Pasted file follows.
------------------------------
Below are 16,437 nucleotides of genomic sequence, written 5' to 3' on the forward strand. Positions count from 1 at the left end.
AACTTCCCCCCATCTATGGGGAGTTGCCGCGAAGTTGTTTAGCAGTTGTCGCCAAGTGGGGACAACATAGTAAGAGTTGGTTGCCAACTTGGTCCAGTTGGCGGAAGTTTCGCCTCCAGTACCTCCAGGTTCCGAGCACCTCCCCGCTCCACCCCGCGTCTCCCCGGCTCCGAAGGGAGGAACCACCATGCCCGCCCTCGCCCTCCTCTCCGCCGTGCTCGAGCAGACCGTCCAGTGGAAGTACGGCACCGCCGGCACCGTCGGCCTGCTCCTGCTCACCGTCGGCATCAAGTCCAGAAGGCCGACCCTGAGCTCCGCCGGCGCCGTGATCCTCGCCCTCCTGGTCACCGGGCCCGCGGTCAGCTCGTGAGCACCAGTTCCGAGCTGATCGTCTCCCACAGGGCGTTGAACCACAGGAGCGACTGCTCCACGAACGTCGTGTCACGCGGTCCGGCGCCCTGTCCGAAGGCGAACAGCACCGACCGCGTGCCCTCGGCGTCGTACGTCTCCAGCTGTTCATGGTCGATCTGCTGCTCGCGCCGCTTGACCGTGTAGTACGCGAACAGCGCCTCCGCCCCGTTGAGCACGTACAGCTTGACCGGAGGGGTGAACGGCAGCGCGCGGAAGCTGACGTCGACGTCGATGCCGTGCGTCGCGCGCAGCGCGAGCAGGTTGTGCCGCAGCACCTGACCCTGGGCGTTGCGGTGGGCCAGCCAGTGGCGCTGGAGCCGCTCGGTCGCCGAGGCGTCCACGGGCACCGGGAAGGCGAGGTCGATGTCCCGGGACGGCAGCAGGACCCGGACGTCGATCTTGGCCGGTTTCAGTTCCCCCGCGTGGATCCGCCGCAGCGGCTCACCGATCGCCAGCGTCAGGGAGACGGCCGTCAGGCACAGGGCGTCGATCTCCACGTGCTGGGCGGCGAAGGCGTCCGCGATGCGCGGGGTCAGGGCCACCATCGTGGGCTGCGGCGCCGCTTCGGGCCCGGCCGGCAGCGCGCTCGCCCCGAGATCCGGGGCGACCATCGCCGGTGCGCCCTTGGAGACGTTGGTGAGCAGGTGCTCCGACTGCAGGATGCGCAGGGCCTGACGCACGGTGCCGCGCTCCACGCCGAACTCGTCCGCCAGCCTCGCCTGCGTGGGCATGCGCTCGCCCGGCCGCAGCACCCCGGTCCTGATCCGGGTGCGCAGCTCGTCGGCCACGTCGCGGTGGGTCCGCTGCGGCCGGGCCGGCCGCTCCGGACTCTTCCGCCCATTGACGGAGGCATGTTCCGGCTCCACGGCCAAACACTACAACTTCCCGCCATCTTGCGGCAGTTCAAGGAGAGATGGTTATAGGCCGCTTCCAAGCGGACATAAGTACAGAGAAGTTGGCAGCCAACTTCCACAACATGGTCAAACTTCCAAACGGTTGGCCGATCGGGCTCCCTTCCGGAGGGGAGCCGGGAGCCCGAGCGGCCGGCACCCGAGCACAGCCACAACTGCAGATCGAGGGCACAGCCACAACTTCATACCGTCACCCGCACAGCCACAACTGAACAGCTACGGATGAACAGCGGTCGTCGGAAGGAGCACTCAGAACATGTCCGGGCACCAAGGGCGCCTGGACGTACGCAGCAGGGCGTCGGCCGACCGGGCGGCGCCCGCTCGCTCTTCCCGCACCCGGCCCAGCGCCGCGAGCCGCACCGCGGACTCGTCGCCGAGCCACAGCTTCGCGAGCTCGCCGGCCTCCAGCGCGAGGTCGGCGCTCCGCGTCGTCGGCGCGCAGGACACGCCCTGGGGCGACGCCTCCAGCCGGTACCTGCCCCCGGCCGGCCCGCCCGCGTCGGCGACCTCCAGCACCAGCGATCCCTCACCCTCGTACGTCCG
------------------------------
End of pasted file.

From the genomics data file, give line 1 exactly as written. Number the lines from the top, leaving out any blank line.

Below are 16,437 nucleotides of genomic sequence, written 5' to 3' on the forward strand. Positions count from 1 at the left end.